Health Care
Many children experience health issues in Mwatate. Some of these are related to food shortages. More than one third of children have stunted growth. Some come to school without breakfast, and go all day without a meal. This affects their concentration and ultimately their school performance. Malnourished children are also more susceptible to illness.

Respiratory infections are the number one cause of child sickness and death here. The prevalence rate of waterborne diseases is high at 17%, with diarrhea, dysentery, and skin and eye infections among the most common ones reported. An estimated 8% of community members are HIV positive, and 11% of children are orphans, some because their parents have died from AIDS-related illnesses.

Food
Over 90% of the population depends on rain-fed agriculture for food and income. Prolonged droughts frequently leave families without enough food to last throughout the year. The situation is made worse by ineffective farming methods and a lack of new farming technologies. Unfortunately, the community is dependent on relief assistance for much of their food.Food shortages and lack of nutritional variety negatively impact children's health.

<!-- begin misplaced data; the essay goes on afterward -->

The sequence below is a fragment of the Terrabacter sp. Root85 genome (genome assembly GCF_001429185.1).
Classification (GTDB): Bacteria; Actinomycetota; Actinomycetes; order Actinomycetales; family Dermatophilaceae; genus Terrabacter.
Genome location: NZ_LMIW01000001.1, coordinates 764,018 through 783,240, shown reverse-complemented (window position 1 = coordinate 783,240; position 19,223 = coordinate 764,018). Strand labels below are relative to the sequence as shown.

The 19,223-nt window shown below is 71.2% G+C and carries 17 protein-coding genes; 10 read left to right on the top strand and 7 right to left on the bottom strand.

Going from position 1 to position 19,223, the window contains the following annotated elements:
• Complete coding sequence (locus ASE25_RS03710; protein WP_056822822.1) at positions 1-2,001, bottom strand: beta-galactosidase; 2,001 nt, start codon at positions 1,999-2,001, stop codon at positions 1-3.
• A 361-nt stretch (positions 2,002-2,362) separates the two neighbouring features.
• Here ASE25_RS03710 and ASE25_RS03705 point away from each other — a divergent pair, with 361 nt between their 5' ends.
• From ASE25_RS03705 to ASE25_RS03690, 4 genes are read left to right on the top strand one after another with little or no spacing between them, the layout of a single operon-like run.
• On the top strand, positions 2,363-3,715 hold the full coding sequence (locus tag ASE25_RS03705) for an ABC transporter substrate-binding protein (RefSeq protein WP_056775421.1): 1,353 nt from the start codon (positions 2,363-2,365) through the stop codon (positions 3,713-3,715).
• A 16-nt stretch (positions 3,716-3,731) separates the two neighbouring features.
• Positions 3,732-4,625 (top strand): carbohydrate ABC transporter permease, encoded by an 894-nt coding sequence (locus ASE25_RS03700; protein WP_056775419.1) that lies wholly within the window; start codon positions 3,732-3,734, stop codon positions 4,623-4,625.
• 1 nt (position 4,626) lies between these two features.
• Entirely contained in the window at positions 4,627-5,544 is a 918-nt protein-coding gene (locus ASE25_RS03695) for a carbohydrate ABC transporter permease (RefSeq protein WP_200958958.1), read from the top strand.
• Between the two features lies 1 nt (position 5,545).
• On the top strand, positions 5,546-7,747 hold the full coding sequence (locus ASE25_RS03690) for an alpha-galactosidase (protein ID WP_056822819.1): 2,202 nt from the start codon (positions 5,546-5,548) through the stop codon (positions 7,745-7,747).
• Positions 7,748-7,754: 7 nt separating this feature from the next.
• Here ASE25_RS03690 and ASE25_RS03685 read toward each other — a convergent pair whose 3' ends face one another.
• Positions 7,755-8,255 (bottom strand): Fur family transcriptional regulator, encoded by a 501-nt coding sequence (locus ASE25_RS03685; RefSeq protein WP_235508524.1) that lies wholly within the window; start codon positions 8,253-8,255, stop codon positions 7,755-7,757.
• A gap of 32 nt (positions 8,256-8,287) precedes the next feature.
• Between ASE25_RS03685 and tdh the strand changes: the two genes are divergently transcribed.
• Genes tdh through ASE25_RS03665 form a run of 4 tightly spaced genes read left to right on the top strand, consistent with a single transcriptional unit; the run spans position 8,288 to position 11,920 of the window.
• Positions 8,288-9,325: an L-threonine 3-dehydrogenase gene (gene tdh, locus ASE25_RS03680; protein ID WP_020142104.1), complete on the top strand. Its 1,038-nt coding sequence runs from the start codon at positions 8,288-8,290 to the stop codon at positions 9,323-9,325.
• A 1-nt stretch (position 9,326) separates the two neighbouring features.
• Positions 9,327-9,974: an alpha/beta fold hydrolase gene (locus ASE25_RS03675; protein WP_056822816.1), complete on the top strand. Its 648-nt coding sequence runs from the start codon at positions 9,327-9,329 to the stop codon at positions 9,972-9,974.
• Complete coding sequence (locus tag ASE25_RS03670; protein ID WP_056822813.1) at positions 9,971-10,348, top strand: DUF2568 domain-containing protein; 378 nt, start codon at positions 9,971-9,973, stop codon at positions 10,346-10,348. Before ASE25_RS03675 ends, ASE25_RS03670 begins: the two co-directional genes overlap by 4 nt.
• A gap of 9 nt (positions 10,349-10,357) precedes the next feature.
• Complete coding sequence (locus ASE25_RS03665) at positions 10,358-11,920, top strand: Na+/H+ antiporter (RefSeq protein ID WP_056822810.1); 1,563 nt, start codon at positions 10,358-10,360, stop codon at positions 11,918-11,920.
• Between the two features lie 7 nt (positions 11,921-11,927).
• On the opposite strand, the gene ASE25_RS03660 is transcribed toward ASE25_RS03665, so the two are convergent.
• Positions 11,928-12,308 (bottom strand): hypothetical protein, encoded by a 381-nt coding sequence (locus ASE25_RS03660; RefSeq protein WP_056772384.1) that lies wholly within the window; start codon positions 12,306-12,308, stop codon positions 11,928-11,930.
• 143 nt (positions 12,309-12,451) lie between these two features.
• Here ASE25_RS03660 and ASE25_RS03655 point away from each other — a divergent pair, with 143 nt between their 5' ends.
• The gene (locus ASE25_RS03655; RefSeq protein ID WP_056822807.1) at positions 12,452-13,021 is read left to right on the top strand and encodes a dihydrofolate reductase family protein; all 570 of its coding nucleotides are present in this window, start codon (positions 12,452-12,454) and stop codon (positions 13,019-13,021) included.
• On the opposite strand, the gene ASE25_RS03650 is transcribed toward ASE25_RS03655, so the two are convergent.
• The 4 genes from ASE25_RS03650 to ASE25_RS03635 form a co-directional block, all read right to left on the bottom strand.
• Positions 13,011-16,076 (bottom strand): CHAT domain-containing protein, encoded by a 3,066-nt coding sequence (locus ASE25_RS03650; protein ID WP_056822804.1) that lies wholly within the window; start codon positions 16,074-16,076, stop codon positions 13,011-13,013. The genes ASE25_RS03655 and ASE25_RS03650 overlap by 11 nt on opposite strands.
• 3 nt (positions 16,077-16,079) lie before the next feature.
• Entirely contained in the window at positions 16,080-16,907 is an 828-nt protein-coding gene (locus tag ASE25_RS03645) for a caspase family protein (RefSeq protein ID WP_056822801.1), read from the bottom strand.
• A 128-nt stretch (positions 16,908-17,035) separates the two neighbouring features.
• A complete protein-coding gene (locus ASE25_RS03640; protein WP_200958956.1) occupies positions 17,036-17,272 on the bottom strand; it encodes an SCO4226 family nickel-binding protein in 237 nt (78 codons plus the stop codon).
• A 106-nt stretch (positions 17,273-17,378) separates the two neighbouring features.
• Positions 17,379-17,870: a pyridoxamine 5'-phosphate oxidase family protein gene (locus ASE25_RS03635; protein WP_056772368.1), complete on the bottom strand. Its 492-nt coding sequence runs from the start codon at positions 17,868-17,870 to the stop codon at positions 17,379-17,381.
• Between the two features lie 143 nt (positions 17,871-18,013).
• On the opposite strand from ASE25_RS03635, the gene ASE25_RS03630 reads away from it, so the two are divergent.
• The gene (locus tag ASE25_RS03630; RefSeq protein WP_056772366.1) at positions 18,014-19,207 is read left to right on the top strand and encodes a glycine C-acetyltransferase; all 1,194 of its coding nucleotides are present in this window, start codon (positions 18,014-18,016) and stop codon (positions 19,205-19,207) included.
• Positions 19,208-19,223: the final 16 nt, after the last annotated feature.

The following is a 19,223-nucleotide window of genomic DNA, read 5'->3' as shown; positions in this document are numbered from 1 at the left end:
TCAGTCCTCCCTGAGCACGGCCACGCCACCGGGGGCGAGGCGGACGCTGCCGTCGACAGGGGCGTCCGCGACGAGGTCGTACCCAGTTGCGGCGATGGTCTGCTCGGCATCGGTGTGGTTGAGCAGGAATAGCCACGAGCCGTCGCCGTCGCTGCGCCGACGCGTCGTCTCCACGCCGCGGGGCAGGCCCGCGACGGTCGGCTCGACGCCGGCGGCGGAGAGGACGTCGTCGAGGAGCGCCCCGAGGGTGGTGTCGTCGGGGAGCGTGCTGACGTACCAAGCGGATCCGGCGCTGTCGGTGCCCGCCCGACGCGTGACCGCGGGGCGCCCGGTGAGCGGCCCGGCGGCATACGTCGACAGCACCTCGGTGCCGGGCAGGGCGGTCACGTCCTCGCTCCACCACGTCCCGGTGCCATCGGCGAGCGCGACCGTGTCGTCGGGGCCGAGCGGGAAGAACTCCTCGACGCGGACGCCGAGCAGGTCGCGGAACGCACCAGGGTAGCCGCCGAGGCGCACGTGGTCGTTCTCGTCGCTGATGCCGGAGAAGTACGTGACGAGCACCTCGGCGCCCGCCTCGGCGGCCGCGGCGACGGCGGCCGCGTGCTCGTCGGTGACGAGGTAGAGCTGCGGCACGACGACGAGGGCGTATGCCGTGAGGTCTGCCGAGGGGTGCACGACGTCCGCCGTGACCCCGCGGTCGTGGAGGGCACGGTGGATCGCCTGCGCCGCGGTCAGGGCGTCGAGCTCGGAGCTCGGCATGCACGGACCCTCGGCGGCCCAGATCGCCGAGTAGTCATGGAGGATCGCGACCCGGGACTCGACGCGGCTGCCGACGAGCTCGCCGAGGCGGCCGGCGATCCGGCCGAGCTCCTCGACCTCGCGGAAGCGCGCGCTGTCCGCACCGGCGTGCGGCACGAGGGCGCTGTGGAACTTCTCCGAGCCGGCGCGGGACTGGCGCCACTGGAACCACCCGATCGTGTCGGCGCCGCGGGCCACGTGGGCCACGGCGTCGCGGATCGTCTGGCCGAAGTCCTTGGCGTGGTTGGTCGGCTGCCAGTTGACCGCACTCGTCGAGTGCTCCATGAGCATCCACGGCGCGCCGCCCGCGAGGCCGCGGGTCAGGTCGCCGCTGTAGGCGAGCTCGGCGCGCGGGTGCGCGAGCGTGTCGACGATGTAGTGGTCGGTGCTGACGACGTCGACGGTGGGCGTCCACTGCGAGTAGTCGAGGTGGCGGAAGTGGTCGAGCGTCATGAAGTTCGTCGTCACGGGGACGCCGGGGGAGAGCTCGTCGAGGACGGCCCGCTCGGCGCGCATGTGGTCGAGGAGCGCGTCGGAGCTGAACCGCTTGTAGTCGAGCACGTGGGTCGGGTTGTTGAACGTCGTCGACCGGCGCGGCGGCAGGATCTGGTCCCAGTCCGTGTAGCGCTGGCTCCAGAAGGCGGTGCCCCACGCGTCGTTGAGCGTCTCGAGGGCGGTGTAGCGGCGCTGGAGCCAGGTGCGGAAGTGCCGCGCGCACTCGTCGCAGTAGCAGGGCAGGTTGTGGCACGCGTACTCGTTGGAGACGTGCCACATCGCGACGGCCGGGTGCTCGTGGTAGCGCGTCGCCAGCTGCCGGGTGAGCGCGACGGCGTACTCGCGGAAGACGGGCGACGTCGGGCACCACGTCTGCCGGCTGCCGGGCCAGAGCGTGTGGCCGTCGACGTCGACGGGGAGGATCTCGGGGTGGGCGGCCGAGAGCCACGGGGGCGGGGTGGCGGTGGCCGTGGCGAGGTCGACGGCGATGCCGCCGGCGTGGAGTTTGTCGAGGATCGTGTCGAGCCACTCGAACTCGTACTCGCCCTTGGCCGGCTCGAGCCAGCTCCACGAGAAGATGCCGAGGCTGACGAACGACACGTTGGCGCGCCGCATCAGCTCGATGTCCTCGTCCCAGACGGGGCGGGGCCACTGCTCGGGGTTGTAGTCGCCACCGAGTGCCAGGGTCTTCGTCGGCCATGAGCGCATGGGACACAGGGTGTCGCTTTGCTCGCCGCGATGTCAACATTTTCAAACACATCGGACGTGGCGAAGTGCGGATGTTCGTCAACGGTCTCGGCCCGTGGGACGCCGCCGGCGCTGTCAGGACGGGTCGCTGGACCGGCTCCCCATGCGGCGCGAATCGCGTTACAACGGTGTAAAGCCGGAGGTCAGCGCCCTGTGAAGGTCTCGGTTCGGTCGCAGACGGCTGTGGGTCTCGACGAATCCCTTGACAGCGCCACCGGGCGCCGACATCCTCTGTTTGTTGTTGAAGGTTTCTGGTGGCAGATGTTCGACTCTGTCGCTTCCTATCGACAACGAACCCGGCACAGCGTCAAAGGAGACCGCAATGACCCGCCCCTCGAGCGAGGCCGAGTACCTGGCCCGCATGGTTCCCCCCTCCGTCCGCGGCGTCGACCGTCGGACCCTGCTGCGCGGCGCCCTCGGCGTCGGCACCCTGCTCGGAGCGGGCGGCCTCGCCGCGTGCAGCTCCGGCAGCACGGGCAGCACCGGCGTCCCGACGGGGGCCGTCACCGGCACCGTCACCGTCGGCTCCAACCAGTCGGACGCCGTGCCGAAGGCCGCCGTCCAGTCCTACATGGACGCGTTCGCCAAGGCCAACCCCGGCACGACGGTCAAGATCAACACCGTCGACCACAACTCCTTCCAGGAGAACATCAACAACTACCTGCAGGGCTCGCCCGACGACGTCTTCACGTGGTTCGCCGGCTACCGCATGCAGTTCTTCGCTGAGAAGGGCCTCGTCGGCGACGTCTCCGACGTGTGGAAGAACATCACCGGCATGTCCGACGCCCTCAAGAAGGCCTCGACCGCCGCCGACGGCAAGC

Water and Sanitation
Decreasing rainfall has caused water levels in Mwatate to decline by 40% over the past 10 years. This has left families without enough water for personal and agricultural use. Some local wells, rivers, and streams have dried up altogether. As a result, girls spend long hours searching for water, which negatively impacts their school attendance. With water in such short supply, families often have no choice but to drink and bathe with unsafe water.

Without enough rainfall for productive farming, more and more people have resorted to burning and selling charcoal to make ends meet. Over 95% of community members rely on wood as the sole source of fuel, so trees are being cut down at an alarming rate. This environmental degradation is increasing the scarcity of water, since forests are necessary to naturally sustain local water sources.

Economic Development
Unemployment in Mwatate is high and incomes are low, with 65% of families living below the poverty line. This sometimes prevents children from taking advantage of opportunities, like receiving an education. This is especially true for orphans and children from very poor families, who often rely on the assistance of other community members whose resources are already stretched very thin. In addition, there are very few job opportunities for youth who drop out of school.
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Life cycle of a sponsorship community

Mwatate,  is in Phase 2

PHASE 2: Evaluate and grow

We monitor progress and make adjustments to meet goals. More community members become involved, lead projects and gain ownership of their success.